Weekly Story: Elevate Yourself

by Rabbi Sholom Avtzon

This coming week is Beis Nissan, the yahrzeit of the Rebbe Rashab, so we present this story that transpired in his youth.

When he was a young boy he often played with his older brother, Reb Schneur Zalman  Aharon, commonly referred to as the RaZA. Once during their playful activities, his older brother convinced him to climb into a pit. Thinking that it was part of the game and fun, he dutifully did so thinking that momentarily he would be helped out.

However, to his anguish, his older brother moved a short distance away from the pit and stood there happily. Unable to contain his hurt feelings of  being stuck in the pit, the Rashab began to cry. Hearing the cry, the RaZA immediately pulled him up, out of the pit.

However, their father the Rebbe Maharash also heard the cry and asked the Rashab, why he was crying?

The Rashab tearfully replied, my older brother Zalman Aharon placed me in a pit and left me there for a while.

The Rebbe Maharash then called over the RaZA and asked him, why he did this?

The RaZA replied, “This was appropriate for me and befitting him. I am the older brother, and an older brother should be taller than his younger brother. By placing him in the pit, he is no longer taller than me. Now it is the way it should be, the older brother is more important.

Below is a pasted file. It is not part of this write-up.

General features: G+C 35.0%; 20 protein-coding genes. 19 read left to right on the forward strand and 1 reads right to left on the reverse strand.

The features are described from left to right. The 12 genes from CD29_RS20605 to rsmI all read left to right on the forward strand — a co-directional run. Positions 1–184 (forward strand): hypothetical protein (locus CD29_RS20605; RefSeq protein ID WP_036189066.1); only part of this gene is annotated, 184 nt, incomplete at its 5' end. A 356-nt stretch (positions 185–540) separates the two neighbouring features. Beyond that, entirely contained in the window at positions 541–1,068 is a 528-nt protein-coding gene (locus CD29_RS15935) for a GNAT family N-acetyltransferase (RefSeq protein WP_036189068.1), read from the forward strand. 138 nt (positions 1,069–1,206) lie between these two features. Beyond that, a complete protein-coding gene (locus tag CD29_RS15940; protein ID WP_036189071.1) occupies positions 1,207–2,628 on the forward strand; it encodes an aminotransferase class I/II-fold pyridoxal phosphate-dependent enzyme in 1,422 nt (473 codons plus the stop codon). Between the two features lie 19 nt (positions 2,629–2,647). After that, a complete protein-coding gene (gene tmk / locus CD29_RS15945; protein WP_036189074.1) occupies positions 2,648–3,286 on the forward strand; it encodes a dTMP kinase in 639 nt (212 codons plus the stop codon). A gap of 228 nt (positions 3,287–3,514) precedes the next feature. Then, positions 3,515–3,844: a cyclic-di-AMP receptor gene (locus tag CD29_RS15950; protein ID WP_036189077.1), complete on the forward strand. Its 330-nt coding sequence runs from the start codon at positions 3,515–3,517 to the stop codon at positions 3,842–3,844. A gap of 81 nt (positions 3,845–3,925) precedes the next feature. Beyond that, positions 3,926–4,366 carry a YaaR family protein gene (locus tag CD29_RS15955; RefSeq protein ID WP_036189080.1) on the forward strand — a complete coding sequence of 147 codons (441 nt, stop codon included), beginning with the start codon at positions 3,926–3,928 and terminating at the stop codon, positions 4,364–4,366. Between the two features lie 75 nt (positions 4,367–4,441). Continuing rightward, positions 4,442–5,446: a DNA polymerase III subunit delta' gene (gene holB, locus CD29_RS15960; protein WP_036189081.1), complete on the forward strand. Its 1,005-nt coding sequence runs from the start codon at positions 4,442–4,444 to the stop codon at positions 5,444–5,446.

The Rebbe Maharash replied, “If you truly desire to be higher than your brother, there is a better way to do it. Instead of putting your brother down by placing him in a low place, you should have taken a stone or a chair and stand on top of it. By elevating yourself, you don’t have to denigrate or belittle the other, in order to be bigger than he.

(Taken from Reb Mendel Futerfas pp. 219-220)

Rabbi Avtzon is a veteran mechanech in the united lubavitch Yeshiva Ocean Parkway and the author of numerous books. He is available to farbreng in your community and can be reached at avtzonbooks@gmail.com.

One Comment

  • 1. Mellisa wrote:

    We become smaller when we put down others.

    There are two different types of deficient people; those that put others down to help themselves feel taller, and those that try to build others up, hoping that others will do the same for them.

    My understanding of this story’s message is that the correct approach in the quest to become greater is to do with oneself.

    One cannot become greater through belittling others.

    I would add, also one cannot use building others up as a means to get greater – although building others has a valued role, it would be misused and unproductive if the motive is the quest for self grandeur.

    Reply

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